HC Deb 29 January 1847 vol 89 cc608-9

wished to ask what were the intentions of the Government with regard to the increasing destitution in the Highlands and Islands of Scotland, observing that the Drainage Act was inoperative in Zetland, where the distress was very great.


said, that as the question put by the hon. Member was almost the same as that of which notice had been given by the hon. Member for Lymington, he would take that opportunity of answering both. The Government had it not in contemplation to establish any general system of relief in the Islands and Western Highlands of Scotland, in addition to those measures which had been already proposed with the view of mitigating the distress which prevailed in that portion of the empire. The means of which the Government had availed themselves in order to mitigate that distress, had been, in the first place, advances made under the Drainage Act of last Session, which had come in aid of that distress most opportunely and extensively, and had effected the most beneficial results, satisfying, as it did, the proprietors of the probable increased value of their land, and affording very extensive relief to a large portion of distressed labourers. In addision to this, the Government had established depôts for the sale of food; these depôts being two frigates, one of which was stationed at Tobermory, and the other at Skye; in addition to which there were Government steamers, and commissariat officers, who were directed to make inquiries, and give such assistance as was necessary. He believed that these measures had been very available in supplying the people of those districts with food, who otherwise would have been in want of the necesssries of life. Besides this, parties who applied to the Loan Commissioners might obtain loans of money, to be expended on public works, on giving security for its repayment. A loan of that kind had actually been made. In addition to this, grants had been made in a few instances to meet local subscriptions, and to relieve distress where the Scotch poor law had been found to be inefficient. He hoped that by those means the severity of the calamity in Scotland might not only be mitigated, but that by the exertions of the landed proprietors, who showed every disposition to meet the misfortune, Scotland would be brought safely through the present crisis.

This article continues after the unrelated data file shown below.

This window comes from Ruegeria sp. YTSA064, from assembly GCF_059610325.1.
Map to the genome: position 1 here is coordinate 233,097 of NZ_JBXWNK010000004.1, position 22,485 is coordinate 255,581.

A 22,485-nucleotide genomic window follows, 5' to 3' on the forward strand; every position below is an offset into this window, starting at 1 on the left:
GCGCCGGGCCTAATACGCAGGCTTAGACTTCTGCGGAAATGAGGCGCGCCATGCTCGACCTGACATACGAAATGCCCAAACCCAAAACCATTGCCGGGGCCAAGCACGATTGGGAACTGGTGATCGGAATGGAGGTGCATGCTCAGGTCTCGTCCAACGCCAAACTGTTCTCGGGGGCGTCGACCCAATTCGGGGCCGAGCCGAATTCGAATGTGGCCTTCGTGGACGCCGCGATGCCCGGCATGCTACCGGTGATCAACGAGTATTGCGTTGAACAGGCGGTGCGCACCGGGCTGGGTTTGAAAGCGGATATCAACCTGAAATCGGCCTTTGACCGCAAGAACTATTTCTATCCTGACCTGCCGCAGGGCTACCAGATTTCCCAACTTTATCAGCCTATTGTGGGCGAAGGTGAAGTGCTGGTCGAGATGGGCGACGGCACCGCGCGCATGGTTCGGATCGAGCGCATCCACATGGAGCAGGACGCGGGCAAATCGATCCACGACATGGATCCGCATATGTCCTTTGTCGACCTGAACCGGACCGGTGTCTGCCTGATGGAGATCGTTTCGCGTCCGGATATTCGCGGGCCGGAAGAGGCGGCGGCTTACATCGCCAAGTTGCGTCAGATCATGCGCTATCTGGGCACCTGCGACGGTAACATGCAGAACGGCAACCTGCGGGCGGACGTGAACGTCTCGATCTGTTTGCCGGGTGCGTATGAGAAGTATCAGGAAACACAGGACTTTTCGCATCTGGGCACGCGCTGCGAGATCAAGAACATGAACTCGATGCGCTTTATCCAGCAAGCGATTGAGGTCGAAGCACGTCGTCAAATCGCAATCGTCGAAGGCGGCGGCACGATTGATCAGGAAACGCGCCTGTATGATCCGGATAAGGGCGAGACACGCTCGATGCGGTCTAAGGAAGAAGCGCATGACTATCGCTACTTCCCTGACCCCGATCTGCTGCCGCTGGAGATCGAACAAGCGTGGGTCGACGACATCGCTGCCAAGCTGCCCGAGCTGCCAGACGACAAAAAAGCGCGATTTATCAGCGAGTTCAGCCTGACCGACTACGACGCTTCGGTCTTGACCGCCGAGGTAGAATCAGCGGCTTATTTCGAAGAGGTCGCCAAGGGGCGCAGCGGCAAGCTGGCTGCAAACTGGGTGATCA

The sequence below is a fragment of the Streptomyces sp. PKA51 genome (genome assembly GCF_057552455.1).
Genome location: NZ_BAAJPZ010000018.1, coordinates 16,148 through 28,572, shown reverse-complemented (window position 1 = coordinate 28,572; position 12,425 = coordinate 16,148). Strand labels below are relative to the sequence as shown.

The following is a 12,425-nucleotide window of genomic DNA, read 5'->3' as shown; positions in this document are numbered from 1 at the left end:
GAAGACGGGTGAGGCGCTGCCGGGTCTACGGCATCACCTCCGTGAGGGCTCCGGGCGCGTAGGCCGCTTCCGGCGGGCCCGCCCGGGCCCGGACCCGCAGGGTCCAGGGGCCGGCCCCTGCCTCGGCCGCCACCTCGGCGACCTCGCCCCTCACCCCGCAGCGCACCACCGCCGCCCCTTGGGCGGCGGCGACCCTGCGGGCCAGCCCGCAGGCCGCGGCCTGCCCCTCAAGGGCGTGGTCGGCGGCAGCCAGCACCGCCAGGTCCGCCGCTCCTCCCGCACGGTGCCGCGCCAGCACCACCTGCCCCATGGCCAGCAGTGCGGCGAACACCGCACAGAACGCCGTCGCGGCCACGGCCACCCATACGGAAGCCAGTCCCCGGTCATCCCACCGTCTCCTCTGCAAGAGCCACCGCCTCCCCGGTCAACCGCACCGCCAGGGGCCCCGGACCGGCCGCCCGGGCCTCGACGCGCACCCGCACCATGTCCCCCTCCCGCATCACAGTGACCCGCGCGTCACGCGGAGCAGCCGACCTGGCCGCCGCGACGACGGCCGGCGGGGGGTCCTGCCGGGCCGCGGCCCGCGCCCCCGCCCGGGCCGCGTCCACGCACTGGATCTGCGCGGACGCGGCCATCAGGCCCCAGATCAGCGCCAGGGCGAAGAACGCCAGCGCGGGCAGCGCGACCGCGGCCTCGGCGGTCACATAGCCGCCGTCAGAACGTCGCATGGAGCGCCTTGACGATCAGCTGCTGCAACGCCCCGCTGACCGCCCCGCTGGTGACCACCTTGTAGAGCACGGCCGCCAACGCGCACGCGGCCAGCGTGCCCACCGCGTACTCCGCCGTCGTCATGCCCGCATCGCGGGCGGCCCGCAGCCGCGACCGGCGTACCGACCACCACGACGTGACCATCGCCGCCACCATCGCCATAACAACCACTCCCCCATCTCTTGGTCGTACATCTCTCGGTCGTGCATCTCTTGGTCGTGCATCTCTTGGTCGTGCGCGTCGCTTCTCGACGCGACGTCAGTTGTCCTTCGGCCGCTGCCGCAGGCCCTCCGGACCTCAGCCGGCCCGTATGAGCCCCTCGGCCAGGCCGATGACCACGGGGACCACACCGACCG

observed, that one question which he had wished to put had not been answered, and that was whether, as it was the intention of the Government to advance a sum of money for the purchase of seed for corn and potatoes in Ireland, they were willing to have equal justice done to Scotland. He did not say that seed was wanted in the Highlands; but if it should be required there, probably there would be no objection, on the part of the Government, to afford them the same assistance as was to be given to Ireland.


said, that no such application had been made at present; but that, if made, it would certainly be taken into consideration by the Government.